Accordingly, continuous improvement initiatives to build on the agency’s long-term history of success have focused on quality. SCVRD has embarked on an initiative known as “Quality One” (or “Q1”), which has a theme of “Quality happens one person at a time.” This included the establishment of workgroups to address quality measures and provide recommendations for a cohesive system that supports the provision of quality client services and metrics to gauge success and to realize results in increased successful employment outcomes for clients. This initiative aligns with SCVRD’s longstanding commitment to its Program Integrity model, which seeks a balance among productivity, customer service, and compliance assurance. Each of those components has measurable results and can be used to evaluate the agency at levels ranging from specific caseload or work unit up to an agency-wide level. The agency is proactively integrating the new WIOA common performance measures into program evaluation, data collection, and management information reports. (Page 92) Title I

SCVRD’s supported employment goals and plans regarding the Title VI program are based on an analysis of the comprehensive statewide needs assessment and the department’s performance on the common performance measures as well as agency key performance indicators. The priorities are as follows: •Strengthening service delivery afforded to individuals whose disabilities and vocational needs are so significant that SCVRD’s 110 traditional program services would not be sufficient to meet their employment needs; •Providing services to people with the most significant disabilities, especially SSI and/or SSDI recipients, in order to successfully achieve and maintain competitive employment in integrated work settings; and •Providing supported employment services to youth with the most significant disabilities. (Pages 180-181) Title I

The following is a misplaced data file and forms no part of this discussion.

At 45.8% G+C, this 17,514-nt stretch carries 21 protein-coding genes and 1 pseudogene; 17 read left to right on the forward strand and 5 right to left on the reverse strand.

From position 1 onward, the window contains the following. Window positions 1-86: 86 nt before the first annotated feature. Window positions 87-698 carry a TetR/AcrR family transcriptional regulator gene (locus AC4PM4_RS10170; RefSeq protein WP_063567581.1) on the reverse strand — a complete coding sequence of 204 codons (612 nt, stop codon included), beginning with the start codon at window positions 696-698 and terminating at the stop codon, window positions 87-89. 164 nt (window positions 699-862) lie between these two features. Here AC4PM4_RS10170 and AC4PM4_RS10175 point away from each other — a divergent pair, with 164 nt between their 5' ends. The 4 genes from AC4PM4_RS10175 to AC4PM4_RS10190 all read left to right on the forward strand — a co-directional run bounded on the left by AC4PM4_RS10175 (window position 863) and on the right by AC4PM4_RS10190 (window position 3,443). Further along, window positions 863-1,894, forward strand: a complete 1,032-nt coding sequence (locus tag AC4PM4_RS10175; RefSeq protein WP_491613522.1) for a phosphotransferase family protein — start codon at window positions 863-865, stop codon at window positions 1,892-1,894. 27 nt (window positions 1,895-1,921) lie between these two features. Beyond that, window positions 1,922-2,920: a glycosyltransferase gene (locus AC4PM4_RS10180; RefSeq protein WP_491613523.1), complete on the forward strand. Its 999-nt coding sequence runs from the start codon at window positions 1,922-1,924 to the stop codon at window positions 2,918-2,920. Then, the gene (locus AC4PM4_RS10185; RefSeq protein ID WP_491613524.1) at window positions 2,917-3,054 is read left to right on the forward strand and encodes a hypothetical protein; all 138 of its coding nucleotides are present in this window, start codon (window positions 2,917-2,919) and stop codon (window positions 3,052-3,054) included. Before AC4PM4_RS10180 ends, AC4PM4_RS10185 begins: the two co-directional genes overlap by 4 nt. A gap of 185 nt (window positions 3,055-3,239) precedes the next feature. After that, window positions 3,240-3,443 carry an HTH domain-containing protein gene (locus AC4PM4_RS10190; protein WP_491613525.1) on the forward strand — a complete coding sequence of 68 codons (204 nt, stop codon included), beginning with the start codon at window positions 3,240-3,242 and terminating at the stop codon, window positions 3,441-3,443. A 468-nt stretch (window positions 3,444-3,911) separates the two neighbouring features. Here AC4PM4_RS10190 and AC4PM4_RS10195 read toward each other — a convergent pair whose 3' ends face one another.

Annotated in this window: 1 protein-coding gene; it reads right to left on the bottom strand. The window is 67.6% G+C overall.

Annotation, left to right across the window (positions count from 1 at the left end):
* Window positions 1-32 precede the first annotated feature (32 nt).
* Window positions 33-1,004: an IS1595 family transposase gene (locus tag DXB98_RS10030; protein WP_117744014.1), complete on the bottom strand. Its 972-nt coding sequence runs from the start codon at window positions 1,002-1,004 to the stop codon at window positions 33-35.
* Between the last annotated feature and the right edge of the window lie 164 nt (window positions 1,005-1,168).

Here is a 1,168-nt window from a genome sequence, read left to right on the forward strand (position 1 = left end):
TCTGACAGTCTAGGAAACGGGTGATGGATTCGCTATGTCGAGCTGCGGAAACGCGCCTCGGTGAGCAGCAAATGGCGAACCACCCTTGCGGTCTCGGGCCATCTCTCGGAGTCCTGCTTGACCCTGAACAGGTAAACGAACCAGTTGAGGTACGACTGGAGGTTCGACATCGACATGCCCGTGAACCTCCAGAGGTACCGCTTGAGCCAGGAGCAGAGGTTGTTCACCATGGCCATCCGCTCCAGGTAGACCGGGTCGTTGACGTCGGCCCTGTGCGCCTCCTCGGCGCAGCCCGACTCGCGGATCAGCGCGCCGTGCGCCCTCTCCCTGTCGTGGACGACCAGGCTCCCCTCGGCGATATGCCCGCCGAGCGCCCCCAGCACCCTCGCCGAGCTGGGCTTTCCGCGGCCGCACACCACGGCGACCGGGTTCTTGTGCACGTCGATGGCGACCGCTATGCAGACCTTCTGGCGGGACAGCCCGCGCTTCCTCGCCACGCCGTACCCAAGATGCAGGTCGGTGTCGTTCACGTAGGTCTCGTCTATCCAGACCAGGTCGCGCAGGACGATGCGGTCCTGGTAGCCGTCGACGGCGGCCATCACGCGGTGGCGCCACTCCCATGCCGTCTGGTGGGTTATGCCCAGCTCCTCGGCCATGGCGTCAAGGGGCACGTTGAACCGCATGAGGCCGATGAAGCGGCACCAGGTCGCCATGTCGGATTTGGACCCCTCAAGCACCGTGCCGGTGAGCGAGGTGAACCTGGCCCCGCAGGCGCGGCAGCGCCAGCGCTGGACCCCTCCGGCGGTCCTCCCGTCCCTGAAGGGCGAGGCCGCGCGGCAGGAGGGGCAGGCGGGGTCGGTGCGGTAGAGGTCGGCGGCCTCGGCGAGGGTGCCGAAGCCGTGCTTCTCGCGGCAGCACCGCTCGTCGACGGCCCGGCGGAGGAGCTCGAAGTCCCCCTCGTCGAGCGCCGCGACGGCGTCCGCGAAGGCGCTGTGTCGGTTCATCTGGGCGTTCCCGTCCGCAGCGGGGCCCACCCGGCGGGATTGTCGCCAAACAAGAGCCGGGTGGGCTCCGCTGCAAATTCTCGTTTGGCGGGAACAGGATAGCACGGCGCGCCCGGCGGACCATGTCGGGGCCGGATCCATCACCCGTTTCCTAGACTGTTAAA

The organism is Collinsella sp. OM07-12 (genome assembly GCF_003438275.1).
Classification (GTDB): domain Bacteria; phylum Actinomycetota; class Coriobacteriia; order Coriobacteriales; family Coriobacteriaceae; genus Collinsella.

Based on the past three years’ data on services for students and youth, SCVRD estimates it will provide services, including but not limited to pre-employment transition services, to approximately 8,480 individuals that are initially referred by the school system. Data collection for the new 911 Case Services Report will allow for better identification of students with disabilities and provision of pre-employment transition services. As the new data becomes available, projections and fiscal forecasting for the provision of pre-employment transition services will be updated. (Page 204) Title I